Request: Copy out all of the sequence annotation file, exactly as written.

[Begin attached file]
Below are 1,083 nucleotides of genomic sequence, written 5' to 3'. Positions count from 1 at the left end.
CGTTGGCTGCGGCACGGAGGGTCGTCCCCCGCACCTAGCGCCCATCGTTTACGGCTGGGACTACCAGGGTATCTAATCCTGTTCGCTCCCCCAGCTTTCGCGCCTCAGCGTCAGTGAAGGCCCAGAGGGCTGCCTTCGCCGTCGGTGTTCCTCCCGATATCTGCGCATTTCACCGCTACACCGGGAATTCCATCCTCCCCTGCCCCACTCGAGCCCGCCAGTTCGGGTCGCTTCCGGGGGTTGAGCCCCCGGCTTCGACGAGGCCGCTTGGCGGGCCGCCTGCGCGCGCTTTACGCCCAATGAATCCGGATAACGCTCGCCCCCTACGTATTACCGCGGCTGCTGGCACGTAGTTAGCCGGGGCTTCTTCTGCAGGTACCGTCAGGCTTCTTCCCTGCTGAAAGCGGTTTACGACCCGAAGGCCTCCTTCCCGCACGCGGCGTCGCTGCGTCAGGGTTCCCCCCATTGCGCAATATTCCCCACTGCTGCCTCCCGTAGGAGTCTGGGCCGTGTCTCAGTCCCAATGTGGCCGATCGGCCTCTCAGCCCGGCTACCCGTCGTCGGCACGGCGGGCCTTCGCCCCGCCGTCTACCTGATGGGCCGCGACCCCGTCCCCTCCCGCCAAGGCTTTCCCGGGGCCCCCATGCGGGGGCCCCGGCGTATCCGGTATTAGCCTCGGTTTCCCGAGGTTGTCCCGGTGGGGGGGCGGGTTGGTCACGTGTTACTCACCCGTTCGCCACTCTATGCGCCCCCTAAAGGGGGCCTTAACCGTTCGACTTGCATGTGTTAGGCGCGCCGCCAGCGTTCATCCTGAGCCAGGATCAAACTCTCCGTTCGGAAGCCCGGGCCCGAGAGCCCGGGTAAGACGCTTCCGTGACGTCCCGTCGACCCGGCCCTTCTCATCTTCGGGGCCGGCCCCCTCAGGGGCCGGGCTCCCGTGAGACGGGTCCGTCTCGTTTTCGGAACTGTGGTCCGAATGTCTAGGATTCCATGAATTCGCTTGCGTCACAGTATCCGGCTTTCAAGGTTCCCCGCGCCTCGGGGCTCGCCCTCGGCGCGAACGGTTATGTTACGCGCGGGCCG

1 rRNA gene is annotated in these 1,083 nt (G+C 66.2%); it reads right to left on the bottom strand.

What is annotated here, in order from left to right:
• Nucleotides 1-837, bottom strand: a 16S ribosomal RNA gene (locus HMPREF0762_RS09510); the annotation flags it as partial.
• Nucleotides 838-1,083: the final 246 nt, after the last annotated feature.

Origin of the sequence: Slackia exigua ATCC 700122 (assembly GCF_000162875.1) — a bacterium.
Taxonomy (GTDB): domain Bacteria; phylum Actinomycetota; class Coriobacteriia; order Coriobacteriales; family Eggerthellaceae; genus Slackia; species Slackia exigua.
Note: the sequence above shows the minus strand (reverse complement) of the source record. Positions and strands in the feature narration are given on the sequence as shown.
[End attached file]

Below are 1,083 nucleotides of genomic sequence, written 5' to 3'. Positions count from 1 at the left end.
CGTTGGCTGCGGCACGGAGGGTCGTCCCCCGCACCTAGCGCCCATCGTTTACGGCTGGGACTACCAGGGTATCTAATCCTGTTCGCTCCCCCAGCTTTCGCGCCTCAGCGTCAGTGAAGGCCCAGAGGGCTGCCTTCGCCGTCGGTGTTCCTCCCGATATCTGCGCATTTCACCGCTACACCGGGAATTCCATCCTCCCCTGCCCCACTCGAGCCCGCCAGTTCGGGTCGCTTCCGGGGGTTGAGCCCCCGGCTTCGACGAGGCCGCTTGGCGGGCCGCCTGCGCGCGCTTTACGCCCAATGAATCCGGATAACGCTCGCCCCCTACGTATTACCGCGGCTGCTGGCACGTAGTTAGCCGGGGCTTCTTCTGCAGGTACCGTCAGGCTTCTTCCCTGCTGAAAGCGGTTTACGACCCGAAGGCCTCCTTCCCGCACGCGGCGTCGCTGCGTCAGGGTTCCCCCCATTGCGCAATATTCCCCACTGCTGCCTCCCGTAGGAGTCTGGGCCGTGTCTCAGTCCCAATGTGGCCGATCGGCCTCTCAGCCCGGCTACCCGTCGTCGGCACGGCGGGCCTTCGCCCCGCCGTCTACCTGATGGGCCGCGACCCCGTCCCCTCCCGCCAAGGCTTTCCCGGGGCCCCCATGCGGGGGCCCCGGCGTATCCGGTATTAGCCTCGGTTTCCCGAGGTTGTCCCGGTGGGGGGGCGGGTTGGTCACGTGTTACTCACCCGTTCGCCACTCTATGCGCCCCCTAAAGGGGGCCTTAACCGTTCGACTTGCATGTGTTAGGCGCGCCGCCAGCGTTCATCCTGAGCCAGGATCAAACTCTCCGTTCGGAAGCCCGGGCCCGAGAGCCCGGGTAAGACGCTTCCGTGACGTCCCGTCGACCCGGCCCTTCTCATCTTCGGGGCCGGCCCCCTCAGGGGCCGGGCTCCCGTGAGACGGGTCCGTCTCGTTTTCGGAACTGTGGTCCGAATGTCTAGGATTCCATGAATTCGCTTGCGTCACAGTATCCGGCTTTCAAGGTTCCCCGCGCCTCGGGGCTCGCCCTCGGCGCGAACGGTTATGTTACGCGCGGGCCG

1 rRNA gene is annotated in these 1,083 nt (G+C 66.2%); it reads right to left on the bottom strand.

What is annotated here, in order from left to right:
• Nucleotides 1-837, bottom strand: a 16S ribosomal RNA gene (locus HMPREF0762_RS09510); the annotation flags it as partial.
• Nucleotides 838-1,083: the final 246 nt, after the last annotated feature.

Origin of the sequence: Slackia exigua ATCC 700122 (assembly GCF_000162875.1) — a bacterium.
Taxonomy (GTDB): domain Bacteria; phylum Actinomycetota; class Coriobacteriia; order Coriobacteriales; family Eggerthellaceae; genus Slackia; species Slackia exigua.
Note: the sequence above shows the minus strand (reverse complement) of the source record. Positions and strands in the feature narration are given on the sequence as shown.